Radio Review: Ray D’Arcy comes back on air with a frog in his throat, but soon finds his voice – and his persona
The Today FM presenter’s freeranging style works well, but he doesn’t always make the right transition from light to shade
Never a man shy about speaking his mind, Ray D’Arcy started the week uncharacteristically stuck for words. Given that the August lull is upon us, he could be forgiven for being short of topics, but the problem was more prosaic. Having been away on holidays, the presenter was a bit ring rusty as he settled back into his berth (The Ray D’Arcy Show, Today FM, weekdays), his patter stalling amid attempts to clear his throat. “I haven’t been talking a lot, so I’m just getting my voice back,” he admitted. “So excuse me if I sound a little hem-hem.”
Such moments emphasised how free-ranging talk shows such as D’Arcy’s rely on the confident timbre of the host’s voice, all the more during the news drought of the silly season. As it happened, D’Arcy’s vocal stumble was fleeting, which was lucky, because there were indications that his mind was still elsewhere, as when he contrasted Ireland’s population with that of the UK: 4,500 compared with 60,000, apparently.
But D’Arcy also showed off his ability to move easily between light and shade while maintaining his distinctive persona. On Tuesday he joshed irreverently with the comic actor Adam Sandler before affirming his mutual atheism with the broadcaster and Irish Times columnist Vincent Browne, all the while sounding very much like himself.
The following day D’Arcy attempted an even bigger shift in mood. After an item on Kilkenny being named the friendliest city in Europe, he went on to a discussion about the impact of murder on victims’ families. This time the transition was less successful.
Speaking to John, whose sister Sharon Whelan was murdered along with her daughters Zara and Nadia on Christmas Day in 2008, and Rose, whose daughter Rachel O’Reilly was brutally killed by her husband, Joe, in 2004, the mood was sombre. The guests spoke of the void left by violent bereavement – “It’s like someone turned the colour down on the world,” said John – as well as the ongoing legacy of emotional turmoil, with Rose contrasting her lack of rage with her husband’s “huge issue with anger”.
But the item also had an uneasy undercurrent of prurience, particularly when D’Arcy appeared to milk the anguish. “It’s constantly there,” he remarked at one stage, in regard to his guests’ mental torment. “Is it every hour, every minute?”
The interview was memorable, but, predicated on human interest rather than newsworthiness, it was symptomatic of the seasonal need to grab listeners’ attention however one can. Then again, D’Arcy does that anyway.
Of course, there were news stories to be chewed over last week, most notably the Dublin Bus strike. On Tuesday, with the buses still off the capital’s streets, Joe Duffy invited listeners to opine on the matter on Liveline (RTÉ Radio 1, weekdays). But the issue failed to rouse the ding-dong one might have expected from Liveline’s usually splenetic listeners.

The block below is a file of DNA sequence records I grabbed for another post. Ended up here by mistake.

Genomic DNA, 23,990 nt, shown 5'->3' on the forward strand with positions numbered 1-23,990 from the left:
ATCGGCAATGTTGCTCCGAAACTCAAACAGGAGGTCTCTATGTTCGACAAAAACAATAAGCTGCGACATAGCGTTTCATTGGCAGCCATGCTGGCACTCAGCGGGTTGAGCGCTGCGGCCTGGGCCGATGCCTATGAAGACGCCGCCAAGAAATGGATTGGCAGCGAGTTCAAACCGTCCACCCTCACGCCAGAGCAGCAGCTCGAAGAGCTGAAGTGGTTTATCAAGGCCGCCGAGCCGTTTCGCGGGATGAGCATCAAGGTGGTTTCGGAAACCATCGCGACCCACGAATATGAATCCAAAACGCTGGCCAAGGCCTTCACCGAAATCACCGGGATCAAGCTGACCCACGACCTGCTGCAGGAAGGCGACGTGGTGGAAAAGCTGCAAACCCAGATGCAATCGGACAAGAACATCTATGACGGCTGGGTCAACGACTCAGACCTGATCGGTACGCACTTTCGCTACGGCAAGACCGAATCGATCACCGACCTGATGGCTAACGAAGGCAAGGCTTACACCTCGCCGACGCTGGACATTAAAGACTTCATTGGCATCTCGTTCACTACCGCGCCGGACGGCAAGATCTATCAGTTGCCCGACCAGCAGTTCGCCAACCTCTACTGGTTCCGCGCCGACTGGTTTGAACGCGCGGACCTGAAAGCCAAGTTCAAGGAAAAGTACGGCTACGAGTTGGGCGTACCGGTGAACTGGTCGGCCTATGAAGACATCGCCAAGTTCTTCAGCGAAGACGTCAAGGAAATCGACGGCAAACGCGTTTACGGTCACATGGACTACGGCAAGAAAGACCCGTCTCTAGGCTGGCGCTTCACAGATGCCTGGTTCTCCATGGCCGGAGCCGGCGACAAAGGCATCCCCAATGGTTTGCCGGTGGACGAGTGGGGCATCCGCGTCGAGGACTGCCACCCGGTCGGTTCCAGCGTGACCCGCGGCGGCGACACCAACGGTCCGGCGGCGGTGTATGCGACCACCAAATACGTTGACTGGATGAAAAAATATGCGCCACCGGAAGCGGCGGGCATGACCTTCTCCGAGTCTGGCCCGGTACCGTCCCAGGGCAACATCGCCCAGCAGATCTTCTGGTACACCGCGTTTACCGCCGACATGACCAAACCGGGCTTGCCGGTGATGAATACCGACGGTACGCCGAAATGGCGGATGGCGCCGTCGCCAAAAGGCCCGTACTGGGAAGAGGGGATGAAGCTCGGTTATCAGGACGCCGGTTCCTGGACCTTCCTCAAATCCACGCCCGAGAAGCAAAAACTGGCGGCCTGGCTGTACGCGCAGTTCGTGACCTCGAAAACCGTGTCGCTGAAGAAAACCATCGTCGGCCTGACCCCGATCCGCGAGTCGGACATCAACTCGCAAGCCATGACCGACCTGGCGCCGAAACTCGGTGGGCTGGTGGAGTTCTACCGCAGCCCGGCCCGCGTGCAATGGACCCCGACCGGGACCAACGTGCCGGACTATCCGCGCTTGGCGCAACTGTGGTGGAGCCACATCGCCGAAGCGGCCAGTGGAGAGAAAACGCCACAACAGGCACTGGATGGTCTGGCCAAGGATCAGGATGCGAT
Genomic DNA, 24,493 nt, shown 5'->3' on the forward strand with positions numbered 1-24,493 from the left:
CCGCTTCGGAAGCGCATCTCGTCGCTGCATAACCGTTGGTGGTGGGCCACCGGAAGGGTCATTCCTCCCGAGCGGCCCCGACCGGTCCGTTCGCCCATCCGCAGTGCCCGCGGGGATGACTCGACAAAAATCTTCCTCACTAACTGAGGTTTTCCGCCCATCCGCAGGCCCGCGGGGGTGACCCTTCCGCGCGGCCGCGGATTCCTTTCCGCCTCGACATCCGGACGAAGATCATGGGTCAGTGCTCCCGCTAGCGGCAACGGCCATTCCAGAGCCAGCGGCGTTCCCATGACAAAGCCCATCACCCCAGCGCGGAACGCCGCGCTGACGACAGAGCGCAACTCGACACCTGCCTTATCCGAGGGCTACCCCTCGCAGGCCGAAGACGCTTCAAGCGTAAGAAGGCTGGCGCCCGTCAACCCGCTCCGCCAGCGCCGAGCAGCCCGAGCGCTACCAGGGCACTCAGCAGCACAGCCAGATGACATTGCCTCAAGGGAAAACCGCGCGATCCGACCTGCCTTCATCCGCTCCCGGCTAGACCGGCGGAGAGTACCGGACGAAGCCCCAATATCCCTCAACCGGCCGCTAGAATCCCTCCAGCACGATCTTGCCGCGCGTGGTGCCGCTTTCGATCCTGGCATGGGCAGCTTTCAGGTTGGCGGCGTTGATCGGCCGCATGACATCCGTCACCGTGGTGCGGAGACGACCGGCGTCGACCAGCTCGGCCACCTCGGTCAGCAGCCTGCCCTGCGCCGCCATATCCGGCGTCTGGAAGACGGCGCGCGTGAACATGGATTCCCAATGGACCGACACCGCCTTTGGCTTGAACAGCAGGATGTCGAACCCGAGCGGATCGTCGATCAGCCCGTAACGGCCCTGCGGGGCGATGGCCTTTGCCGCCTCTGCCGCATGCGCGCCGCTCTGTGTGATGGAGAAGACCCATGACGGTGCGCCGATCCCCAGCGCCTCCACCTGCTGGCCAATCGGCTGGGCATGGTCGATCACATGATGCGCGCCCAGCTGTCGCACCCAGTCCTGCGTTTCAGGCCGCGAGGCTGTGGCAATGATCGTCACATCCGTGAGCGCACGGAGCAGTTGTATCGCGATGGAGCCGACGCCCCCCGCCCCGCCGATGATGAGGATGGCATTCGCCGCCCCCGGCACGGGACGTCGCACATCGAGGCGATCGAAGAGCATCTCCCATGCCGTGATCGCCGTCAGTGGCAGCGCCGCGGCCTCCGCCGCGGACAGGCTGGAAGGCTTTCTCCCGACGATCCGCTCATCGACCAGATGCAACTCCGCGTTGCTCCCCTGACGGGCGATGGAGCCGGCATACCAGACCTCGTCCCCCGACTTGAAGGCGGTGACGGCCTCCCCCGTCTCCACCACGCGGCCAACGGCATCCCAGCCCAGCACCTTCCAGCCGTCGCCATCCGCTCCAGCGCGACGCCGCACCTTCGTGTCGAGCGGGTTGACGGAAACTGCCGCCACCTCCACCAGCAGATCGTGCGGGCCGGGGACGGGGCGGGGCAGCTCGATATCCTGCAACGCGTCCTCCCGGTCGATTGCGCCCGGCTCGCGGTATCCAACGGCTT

As is often the case when his topics are in danger of fizzling out, Duffy took the reins himself, to some effect. Talking to a striking driver named Alan, Duffy made a point of praising the service and staff of Dublin Bus, his urgent tone suggesting he felt strongly on the matter. He then asked Alan if he knew the name of his company boss.
When his guest was momentarily flummoxed, the host archly replied: “I’m not surprised. He’s never on the radio.” In highlighting the lofty media silence of senior management at Dublin Bus during the first half of the week, Duffy came as close to abandoning his default armed neutrality and making a political statement as he has done in a long time.
In case anyone missed Duffy’s point about corporate arrogance, Dublin Bus declined to comment about the Labour Court talks on Wednesday’s Morning Ireland (RTÉ Radio 1, weekdays).
Nor was the transport company the only institution to lose its tongue when faced with troublesome coverage. Tuesday’s edition carried a devastating report by Aisling Kenny on the problems of obtaining discretionary medical cards for children with cancer. Whereas these were previously issued automatically, parents now have to endure a tortuous and uncertain request process, as if they didn’t have enough trauma in their lives.
One mother, Trish, recounted how it took seven months of submitting P60s and credit statements to obtain a card, during which time her teenage daughter had bleeds, clots, a bowel operation and a stroke. Another woman, Antoinette, said that, having received a discretionary card for her son Jamie every year since he was diagnosed with cancer, in 2010, she now had to place a request with the HSE, which generously allowed that it may take her son’s illness into account when dealing with her claim.
In response to the callousness detailed in Kenny’s report, and the anchor Rachel English’s information that there are 20,000 fewer such cards now than three years ago, the HSE issued a bland statement saying the terms of eligibility for discretionary cards had not changed and denying a shift in policy.
In presenting such a damning snapshot of Ireland today, Morning Ireland gave voice to those whom some would prefer not be heard.